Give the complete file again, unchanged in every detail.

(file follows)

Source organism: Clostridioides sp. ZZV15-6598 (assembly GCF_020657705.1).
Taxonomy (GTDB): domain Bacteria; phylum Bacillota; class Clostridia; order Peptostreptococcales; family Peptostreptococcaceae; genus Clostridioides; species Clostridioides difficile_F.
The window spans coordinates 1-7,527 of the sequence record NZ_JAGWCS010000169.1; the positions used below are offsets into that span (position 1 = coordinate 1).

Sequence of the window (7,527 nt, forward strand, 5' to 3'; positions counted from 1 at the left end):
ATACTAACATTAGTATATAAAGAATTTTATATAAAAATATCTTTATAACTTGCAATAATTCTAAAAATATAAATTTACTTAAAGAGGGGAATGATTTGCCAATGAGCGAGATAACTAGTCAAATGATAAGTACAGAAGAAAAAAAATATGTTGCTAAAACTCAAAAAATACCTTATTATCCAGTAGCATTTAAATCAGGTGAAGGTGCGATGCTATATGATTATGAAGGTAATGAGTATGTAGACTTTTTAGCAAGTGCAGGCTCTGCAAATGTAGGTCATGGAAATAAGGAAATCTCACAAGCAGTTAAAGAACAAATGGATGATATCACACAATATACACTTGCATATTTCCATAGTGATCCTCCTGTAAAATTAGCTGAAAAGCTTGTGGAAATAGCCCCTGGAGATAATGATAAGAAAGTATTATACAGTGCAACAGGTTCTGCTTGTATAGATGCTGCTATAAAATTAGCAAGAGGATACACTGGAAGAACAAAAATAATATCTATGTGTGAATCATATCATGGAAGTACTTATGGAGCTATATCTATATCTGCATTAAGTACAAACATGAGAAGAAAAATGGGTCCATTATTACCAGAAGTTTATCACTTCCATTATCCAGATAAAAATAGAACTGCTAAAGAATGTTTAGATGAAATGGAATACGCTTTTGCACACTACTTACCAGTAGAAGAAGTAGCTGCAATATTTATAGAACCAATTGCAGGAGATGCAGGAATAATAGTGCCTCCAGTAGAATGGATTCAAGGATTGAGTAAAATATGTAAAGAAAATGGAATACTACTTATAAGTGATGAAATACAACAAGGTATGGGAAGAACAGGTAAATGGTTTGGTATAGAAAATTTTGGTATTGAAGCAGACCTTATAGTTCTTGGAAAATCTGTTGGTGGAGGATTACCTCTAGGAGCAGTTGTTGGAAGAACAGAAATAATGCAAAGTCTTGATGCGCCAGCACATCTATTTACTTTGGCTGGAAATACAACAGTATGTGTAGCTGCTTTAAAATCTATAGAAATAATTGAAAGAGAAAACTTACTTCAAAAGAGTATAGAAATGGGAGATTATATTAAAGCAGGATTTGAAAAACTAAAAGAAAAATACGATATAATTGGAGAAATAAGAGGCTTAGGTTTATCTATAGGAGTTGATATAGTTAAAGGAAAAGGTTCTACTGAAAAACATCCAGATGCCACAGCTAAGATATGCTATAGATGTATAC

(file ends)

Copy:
Source organism: Clostridioides sp. ZZV15-6598 (assembly GCF_020657705.1).
Taxonomy (GTDB): domain Bacteria; phylum Bacillota; class Clostridia; order Peptostreptococcales; family Peptostreptococcaceae; genus Clostridioides; species Clostridioides difficile_F.
The window spans coordinates 1-7,527 of the sequence record NZ_JAGWCS010000169.1; the positions used below are offsets into that span (position 1 = coordinate 1).

Sequence of the window (7,527 nt, forward strand, 5' to 3'; positions counted from 1 at the left end):
ATACTAACATTAGTATATAAAGAATTTTATATAAAAATATCTTTATAACTTGCAATAATTCTAAAAATATAAATTTACTTAAAGAGGGGAATGATTTGCCAATGAGCGAGATAACTAGTCAAATGATAAGTACAGAAGAAAAAAAATATGTTGCTAAAACTCAAAAAATACCTTATTATCCAGTAGCATTTAAATCAGGTGAAGGTGCGATGCTATATGATTATGAAGGTAATGAGTATGTAGACTTTTTAGCAAGTGCAGGCTCTGCAAATGTAGGTCATGGAAATAAGGAAATCTCACAAGCAGTTAAAGAACAAATGGATGATATCACACAATATACACTTGCATATTTCCATAGTGATCCTCCTGTAAAATTAGCTGAAAAGCTTGTGGAAATAGCCCCTGGAGATAATGATAAGAAAGTATTATACAGTGCAACAGGTTCTGCTTGTATAGATGCTGCTATAAAATTAGCAAGAGGATACACTGGAAGAACAAAAATAATATCTATGTGTGAATCATATCATGGAAGTACTTATGGAGCTATATCTATATCTGCATTAAGTACAAACATGAGAAGAAAAATGGGTCCATTATTACCAGAAGTTTATCACTTCCATTATCCAGATAAAAATAGAACTGCTAAAGAATGTTTAGATGAAATGGAATACGCTTTTGCACACTACTTACCAGTAGAAGAAGTAGCTGCAATATTTATAGAACCAATTGCAGGAGATGCAGGAATAATAGTGCCTCCAGTAGAATGGATTCAAGGATTGAGTAAAATATGTAAAGAAAATGGAATACTACTTATAAGTGATGAAATACAACAAGGTATGGGAAGAACAGGTAAATGGTTTGGTATAGAAAATTTTGGTATTGAAGCAGACCTTATAGTTCTTGGAAAATCTGTTGGTGGAGGATTACCTCTAGGAGCAGTTGTTGGAAGAACAGAAATAATGCAAAGTCTTGATGCGCCAGCACATCTATTTACTTTGGCTGGAAATACAACAGTATGTGTAGCTGCTTTAAAATCTATAGAAATAATTGAAAGAGAAAACTTACTTCAAAAGAGTATAGAAATGGGAGATTATATTAAAGCAGGATTTGAAAAACTAAAAGAAAAATACGATATAATTGGAGAAATAAGAGGCTTAGGTTTATCTATAGGAGTTGATATAGTTAAAGGAAAAGGTTCTACTGAAAAACATCCAGATGCCACAGCTAAGATATGCTATAGATGTATAC